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What is Propane?
Propane, also known as Liquefied Petroleum Gas (LPG), is a by-product derived from refining natural gas and crude oil. LPG already has an infrastructure of pipelines and processing storage facilities, putting propane way ahead of the curve regarding efficient distribution. This distribution system has made propane is available at thousands of vehicle fuel stations across the United States. Currently the most accessible of all alternative fuels, Propane can be found at approximately 3,000 publicly accessible US facilities. Refueling requires adequate ventilation due to increased flammability of liquid propane gas. Filling stations are designed with adequate ventilation in mind and with most facilities having the actual depots in uncovered, outdoor locales.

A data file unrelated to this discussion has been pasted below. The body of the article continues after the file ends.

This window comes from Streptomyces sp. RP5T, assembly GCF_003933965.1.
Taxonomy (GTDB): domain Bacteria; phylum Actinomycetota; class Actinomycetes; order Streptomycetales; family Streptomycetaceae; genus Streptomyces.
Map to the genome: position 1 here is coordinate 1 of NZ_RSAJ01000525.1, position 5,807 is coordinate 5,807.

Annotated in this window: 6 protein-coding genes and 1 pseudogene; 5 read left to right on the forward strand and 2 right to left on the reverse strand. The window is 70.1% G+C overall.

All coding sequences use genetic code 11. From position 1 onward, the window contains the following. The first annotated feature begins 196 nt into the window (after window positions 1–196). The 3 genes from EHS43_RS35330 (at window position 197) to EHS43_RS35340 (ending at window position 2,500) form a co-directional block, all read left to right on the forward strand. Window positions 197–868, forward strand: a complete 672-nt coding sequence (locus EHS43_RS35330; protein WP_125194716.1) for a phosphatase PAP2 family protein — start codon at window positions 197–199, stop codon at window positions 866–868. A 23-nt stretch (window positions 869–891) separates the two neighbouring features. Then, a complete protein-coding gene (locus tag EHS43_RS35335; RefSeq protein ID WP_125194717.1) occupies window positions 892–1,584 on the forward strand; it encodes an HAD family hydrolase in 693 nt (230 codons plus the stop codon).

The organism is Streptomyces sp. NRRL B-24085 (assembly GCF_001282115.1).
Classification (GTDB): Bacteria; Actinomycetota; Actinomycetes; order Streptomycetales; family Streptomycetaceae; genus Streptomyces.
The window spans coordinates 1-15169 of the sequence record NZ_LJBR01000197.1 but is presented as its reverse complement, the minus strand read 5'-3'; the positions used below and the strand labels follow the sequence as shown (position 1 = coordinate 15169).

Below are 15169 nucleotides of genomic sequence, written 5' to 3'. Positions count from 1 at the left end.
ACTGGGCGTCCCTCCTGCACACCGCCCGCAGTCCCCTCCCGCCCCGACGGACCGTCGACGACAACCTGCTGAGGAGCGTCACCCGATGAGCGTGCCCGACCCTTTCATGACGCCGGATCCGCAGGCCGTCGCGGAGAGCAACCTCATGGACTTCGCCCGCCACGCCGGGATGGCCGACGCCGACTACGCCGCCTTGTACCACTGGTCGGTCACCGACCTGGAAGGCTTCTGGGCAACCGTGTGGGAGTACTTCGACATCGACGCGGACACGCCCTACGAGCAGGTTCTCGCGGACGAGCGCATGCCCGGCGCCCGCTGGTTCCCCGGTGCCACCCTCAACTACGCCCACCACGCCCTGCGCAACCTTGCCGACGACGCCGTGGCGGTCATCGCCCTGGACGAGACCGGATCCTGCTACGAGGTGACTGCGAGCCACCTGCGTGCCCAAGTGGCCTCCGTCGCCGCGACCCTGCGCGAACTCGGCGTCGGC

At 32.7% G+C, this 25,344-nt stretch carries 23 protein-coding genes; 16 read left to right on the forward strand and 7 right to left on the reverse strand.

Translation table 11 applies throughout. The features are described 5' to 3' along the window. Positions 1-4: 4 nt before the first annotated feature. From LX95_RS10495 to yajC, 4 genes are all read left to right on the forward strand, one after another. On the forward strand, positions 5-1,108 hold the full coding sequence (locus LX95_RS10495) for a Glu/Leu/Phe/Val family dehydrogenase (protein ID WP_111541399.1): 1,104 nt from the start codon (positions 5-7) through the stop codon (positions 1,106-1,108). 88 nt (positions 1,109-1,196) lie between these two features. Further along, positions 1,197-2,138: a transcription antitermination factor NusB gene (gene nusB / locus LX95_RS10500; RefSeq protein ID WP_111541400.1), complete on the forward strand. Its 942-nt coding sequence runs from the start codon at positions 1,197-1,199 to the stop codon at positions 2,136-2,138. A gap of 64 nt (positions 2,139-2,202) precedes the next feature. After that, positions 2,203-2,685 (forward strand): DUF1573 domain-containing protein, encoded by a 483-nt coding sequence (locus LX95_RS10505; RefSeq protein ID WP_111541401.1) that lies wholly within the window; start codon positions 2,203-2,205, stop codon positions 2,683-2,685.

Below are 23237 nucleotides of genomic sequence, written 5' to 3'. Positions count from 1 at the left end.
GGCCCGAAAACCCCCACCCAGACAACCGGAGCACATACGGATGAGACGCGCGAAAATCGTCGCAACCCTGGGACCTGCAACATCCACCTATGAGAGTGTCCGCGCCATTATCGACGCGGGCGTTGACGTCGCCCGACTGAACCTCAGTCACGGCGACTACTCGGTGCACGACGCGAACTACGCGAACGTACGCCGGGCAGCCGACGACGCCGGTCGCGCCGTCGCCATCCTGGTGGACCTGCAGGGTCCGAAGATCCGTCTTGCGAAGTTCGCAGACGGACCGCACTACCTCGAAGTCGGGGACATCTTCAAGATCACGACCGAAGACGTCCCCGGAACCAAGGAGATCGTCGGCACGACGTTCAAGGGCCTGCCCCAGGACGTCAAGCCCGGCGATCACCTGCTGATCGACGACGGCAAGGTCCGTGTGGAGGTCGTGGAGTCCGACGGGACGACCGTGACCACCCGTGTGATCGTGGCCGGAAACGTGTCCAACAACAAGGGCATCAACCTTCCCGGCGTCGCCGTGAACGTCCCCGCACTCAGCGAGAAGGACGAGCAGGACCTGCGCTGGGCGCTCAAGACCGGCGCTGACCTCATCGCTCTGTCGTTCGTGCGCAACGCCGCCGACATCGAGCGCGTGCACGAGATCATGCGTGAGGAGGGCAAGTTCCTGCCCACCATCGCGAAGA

When it comes to propane, most people think about it as a fuel for their hot water and barbecue grills yet it has a much broader application. Propane is the fuel of choice for thousands of forklifts, taxis, and school buses across the nation; all are taking advantage of the clean power of propane fuel. Propane is the third most common vehicular fuel, with over 8 million vehicles worldwide using it. The thousands of filling stations in the United States, has allowed propane to gain a comfortable foothold in the alternative fuel infrastructure.
Propane Powered Vehicles
Propane has enjoyed worldwide use since the 1920's and when you consider that LPG offers fewer ozone forming emissions when partnered with less expense than gasoline, you begin to see the benefits of this alternative fuel. While society is most familiar with it as a fuel for the backyard barbecue grill and home appliances, propane fuel powers more than 200,000 vehicles, and that number is growing. Many vehicle fleets are utilizing the power of propane power-from taxis and school buses to police cars and mail vehicles. It is estimated that Propane fueled cars may experience an estimated 5% lower horsepower when compared to gasoline engines.